Why Isn’t My Wi-Fi Working?

Wi-Fi can be difficult to understand, even though it is part of almost everyone’s life. However, it is helpful to know how it works, and what to do if it isn’t operating efficiently.

Think of Wi-Fi as a sound wave. If you are speaking to a person who is two rooms away, chances are that you won’t be able to hear them much, if at all. This is because the sound waves have to travel through several walls. The farther they have to travel, the weaker they become. Same thing goes with Wi-Fi signal; if there are interferences placed between the source of the Wi-Fi and the device intended to receive it, connection issues are bound to occur. These issues often lead to inconvenient problems in your daily life.

So, what are some of the most common reasons why your connection is weak? And how can you fix them?

#1: The Router’s Location

In the same way that a lamp emits light, routers emit Wi-Fi signal. If you place a lamp on the floor, the light will not reach all parts of the room. This is because there are obstacles that prevent the light from traveling.

The Fresnel Zone is a router’s “light”. Normally, it takes form in a cylinder shape. Placing your router on the ground will only allow you to access the top portion of the “cylinder” of Wi-Fi, hindering your signal.

Here are some other ways your signal can be affected by your router’s location:

  • If the router is too far from the device you are using, the power of the signal will not be at full strength. For example, if you place your router on the left end of your house and try to connect to your Wi-Fi from the right end, the signal will be weak. Relocating the router to a more central location will allow for a generally stronger connection throughout the house.
  • If the router is placed behind certain objects, such as fish tanks, ceramic tiles, or mirrors, the signal will not be able to pass through.
  • If the router is placed inside of a closet, drawer, or other small storage space, the signal cannot travel to other spaces easily. The hindrance of the signal will be worse if the container in which the router is placed is metal, because Wi-Fi is weakened as it passes through metal.

Mesh systems are a great solution for increasing Wi-Fi coverage if you own a larger house. These devices should be evenly spread throughout the house. They should also be placed as close to in-between your devices and the router as possible. That way, the mesh device can boost the signal so your device can receive a steady connection.

You should regularly check that your mesh devices are plugged in properly. If they are not, you will not receive the improved Wi-Fi that the mesh devices provide.

#2: Outdated Router

Outdated technology is often slower and lacks consistency. Older router models usually distribute Wi-Fi at a slower rate than newer ones. They tend to lag more, and can sometimes malfunction for short periods of time. They may also lack proper protection systems, which makes it easier for people to compromise your router.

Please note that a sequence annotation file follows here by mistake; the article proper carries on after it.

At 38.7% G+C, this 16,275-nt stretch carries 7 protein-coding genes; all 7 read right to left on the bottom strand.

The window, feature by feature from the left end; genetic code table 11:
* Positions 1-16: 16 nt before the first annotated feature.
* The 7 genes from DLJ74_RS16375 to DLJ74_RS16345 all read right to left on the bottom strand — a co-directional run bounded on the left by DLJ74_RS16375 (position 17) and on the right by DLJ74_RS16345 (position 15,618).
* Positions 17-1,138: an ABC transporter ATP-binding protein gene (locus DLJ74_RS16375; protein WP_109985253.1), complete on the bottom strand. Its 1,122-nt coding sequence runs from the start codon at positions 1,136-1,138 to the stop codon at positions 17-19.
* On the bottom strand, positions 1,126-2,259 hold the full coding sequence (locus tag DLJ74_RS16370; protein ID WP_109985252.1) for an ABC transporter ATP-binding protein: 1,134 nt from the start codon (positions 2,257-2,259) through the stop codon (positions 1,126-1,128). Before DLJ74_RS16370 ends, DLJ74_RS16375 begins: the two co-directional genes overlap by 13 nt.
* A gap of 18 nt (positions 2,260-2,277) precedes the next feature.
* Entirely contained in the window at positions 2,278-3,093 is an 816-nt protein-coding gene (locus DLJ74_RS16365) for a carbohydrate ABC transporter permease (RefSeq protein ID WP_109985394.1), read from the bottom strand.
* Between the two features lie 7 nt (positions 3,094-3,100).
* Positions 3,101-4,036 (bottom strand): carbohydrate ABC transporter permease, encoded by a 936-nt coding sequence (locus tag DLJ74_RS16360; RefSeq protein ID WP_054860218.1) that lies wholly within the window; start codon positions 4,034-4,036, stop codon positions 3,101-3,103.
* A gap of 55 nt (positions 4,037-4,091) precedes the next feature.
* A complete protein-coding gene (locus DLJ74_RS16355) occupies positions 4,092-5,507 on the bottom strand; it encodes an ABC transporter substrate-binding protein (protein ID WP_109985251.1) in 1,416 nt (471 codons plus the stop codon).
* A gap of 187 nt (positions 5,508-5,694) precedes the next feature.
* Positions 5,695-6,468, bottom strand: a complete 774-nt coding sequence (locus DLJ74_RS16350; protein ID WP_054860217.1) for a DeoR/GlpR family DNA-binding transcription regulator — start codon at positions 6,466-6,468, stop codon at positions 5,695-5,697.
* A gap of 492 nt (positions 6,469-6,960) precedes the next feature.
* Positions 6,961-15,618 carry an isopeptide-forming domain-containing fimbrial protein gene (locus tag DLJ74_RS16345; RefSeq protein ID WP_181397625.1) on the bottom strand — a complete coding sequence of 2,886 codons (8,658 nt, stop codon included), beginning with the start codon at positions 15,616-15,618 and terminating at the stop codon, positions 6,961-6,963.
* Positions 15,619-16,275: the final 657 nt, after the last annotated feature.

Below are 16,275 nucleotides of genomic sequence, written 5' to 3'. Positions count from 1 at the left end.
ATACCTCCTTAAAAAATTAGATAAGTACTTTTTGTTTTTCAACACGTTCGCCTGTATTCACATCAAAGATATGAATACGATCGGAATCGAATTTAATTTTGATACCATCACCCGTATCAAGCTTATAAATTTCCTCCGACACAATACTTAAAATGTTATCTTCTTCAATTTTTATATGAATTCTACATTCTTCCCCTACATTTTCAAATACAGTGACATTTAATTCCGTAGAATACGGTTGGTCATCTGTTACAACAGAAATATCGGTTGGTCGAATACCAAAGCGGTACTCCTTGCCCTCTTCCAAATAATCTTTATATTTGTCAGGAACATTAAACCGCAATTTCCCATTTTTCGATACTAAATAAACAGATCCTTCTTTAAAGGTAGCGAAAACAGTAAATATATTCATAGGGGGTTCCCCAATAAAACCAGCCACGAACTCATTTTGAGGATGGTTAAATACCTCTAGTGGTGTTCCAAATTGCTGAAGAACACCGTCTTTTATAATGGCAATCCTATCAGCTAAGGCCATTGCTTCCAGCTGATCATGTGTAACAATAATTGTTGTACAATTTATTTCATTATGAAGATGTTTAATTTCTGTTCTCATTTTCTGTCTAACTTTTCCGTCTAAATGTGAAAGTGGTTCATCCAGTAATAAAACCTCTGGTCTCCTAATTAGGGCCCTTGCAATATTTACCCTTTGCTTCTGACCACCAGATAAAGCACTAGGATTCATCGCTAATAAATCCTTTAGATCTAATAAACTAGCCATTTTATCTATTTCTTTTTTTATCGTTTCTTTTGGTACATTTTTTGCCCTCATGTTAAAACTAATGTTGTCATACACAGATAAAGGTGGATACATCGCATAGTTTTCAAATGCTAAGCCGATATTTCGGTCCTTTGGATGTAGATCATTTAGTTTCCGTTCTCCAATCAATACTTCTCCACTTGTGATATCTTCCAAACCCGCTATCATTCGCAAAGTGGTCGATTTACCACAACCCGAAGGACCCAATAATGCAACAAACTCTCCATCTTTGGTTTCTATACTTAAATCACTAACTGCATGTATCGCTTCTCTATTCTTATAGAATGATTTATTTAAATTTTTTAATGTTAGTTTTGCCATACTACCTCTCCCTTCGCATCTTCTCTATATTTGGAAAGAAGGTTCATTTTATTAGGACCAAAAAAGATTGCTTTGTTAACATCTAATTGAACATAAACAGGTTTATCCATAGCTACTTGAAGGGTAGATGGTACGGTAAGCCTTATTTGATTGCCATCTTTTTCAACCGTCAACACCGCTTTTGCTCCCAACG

Make sure to always keep your firmware up to date. Router manufacturers update their firmware often, and the newer it is, the more efficient it will be. Updating your older router to a newer model will improve your Wi-Fi’s speed and strength.

#3: Antenna or Cabling Issues

Your router’s antenna can be either on its inside or outside. If it is damaged, you will likely experience bad connection, movements where you don’t have Wi-Fi at all, or other issues. Examine your antenna to see if it’s loose or damaged in any way. That could be the source of the problem.

Cables can be damaged by children, pets, overheating, or extreme fluctuations in temperature. While you may not experience a complete loss of connection, your Wi-Fi may become much slower than usual.

#4: Interference

Interference can come from other people’s houses or from within your own house. Interference from your neighbors’ households is more common if you are in a highly populated, compact area.

Some of your appliances like printers, copying machines, microwaves, or even refrigerators may be emitting Wi-Fi you are unaware of that is forcing your router to compete with its signal.

If there is a hotspot nearby, all of the different Wi-Fi signals are bumping into each other. It’s as if you were in a crowded room where everyone is speaking loudly; it would be hard to understand what anyone is saying.

Power cycling can help with this issue. By unplugging your router from power for about 15-30 seconds, and then plugging it back in, it will allow the router to find a cleaner Wi-Fi channel in the case of local interference.

#5: Overextending Capacity

Your Wi-Fi has a certain capacity that is its maximum. If too many people are using your Wi-Fi, and it doesn’t have the ability to maintain a steady connection with each device, you will begin to experience issues. Your Wi-Fi alone may not be the issue, it may simply be overworked.

In some cases, your speed plan may not cover your household’s needs. If so, you should contact your internet service provider to see if you can update your plan.

Article written by Carly Kolsky